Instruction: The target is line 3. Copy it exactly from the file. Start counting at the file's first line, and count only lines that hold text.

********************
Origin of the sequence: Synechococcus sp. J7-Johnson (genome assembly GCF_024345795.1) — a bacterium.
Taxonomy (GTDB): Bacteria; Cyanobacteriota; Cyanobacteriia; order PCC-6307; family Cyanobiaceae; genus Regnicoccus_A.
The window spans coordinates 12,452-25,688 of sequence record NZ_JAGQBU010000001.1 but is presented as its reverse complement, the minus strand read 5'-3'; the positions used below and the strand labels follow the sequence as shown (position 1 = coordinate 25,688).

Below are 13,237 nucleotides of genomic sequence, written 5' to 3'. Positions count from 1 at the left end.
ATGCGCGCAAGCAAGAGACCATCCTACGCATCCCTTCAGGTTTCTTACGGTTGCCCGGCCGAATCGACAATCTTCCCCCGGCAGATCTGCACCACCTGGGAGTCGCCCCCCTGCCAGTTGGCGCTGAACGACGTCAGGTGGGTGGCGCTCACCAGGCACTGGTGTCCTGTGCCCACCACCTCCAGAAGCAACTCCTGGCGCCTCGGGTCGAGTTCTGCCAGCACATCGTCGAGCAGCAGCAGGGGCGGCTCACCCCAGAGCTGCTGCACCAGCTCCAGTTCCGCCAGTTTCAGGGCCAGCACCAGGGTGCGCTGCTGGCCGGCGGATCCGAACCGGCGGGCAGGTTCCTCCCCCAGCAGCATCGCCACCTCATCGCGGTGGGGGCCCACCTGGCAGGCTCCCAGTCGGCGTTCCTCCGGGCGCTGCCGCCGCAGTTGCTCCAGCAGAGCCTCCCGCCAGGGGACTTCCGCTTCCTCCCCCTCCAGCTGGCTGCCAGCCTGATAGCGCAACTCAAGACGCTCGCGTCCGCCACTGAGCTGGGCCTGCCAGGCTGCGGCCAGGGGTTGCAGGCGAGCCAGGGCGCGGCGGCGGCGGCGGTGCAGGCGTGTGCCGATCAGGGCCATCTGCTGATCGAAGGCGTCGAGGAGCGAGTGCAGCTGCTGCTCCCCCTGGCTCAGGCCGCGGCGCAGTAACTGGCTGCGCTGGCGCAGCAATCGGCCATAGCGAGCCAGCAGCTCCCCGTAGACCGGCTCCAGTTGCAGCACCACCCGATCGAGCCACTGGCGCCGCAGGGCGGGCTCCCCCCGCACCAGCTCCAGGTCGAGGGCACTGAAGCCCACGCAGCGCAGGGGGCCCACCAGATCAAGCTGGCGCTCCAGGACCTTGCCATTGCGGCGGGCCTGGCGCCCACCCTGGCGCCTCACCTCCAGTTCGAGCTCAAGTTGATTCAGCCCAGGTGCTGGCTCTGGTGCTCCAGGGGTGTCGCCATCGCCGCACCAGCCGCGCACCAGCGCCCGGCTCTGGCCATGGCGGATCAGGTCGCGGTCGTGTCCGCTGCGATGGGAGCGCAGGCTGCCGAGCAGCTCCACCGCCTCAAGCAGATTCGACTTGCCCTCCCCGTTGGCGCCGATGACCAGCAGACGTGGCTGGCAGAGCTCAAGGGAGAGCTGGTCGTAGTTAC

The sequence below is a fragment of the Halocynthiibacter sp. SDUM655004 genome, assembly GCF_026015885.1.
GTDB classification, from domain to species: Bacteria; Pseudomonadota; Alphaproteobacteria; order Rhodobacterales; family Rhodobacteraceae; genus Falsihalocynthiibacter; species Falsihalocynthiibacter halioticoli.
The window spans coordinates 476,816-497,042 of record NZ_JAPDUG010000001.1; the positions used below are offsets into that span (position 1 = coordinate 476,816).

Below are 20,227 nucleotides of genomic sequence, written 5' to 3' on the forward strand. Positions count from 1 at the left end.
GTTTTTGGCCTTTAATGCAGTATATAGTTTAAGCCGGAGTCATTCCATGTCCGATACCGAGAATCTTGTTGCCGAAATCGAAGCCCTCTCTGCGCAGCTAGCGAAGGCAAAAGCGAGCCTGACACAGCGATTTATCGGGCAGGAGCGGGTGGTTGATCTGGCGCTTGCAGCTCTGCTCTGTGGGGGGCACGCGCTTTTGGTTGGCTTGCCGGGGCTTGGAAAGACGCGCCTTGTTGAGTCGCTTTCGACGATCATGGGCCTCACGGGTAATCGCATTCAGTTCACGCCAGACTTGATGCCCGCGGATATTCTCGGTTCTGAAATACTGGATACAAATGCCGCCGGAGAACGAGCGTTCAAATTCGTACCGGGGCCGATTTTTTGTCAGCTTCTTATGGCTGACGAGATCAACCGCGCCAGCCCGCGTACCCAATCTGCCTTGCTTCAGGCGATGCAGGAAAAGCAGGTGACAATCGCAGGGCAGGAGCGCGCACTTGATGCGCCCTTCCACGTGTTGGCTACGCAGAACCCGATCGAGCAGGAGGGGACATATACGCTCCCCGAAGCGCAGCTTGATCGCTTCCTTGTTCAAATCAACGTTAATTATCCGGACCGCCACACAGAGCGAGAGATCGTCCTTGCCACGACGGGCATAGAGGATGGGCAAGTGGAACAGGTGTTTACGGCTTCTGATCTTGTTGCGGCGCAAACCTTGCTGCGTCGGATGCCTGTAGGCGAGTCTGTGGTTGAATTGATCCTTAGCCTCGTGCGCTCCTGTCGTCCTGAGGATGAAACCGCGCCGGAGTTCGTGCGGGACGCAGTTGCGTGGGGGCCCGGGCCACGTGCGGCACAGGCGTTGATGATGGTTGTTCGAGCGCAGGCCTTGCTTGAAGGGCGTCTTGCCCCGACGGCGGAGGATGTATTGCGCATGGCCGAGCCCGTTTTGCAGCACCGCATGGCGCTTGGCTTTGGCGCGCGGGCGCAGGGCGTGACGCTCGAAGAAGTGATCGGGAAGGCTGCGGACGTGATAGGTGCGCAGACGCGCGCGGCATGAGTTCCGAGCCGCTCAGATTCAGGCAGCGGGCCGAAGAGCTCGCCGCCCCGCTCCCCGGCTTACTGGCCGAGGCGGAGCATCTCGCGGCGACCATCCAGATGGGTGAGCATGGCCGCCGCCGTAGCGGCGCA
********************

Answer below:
The window spans coordinates 12,452-25,688 of sequence record NZ_JAGQBU010000001.1 but is presented as its reverse complement, the minus strand read 5'-3'; the positions used below and the strand labels follow the sequence as shown (position 1 = coordinate 25,688).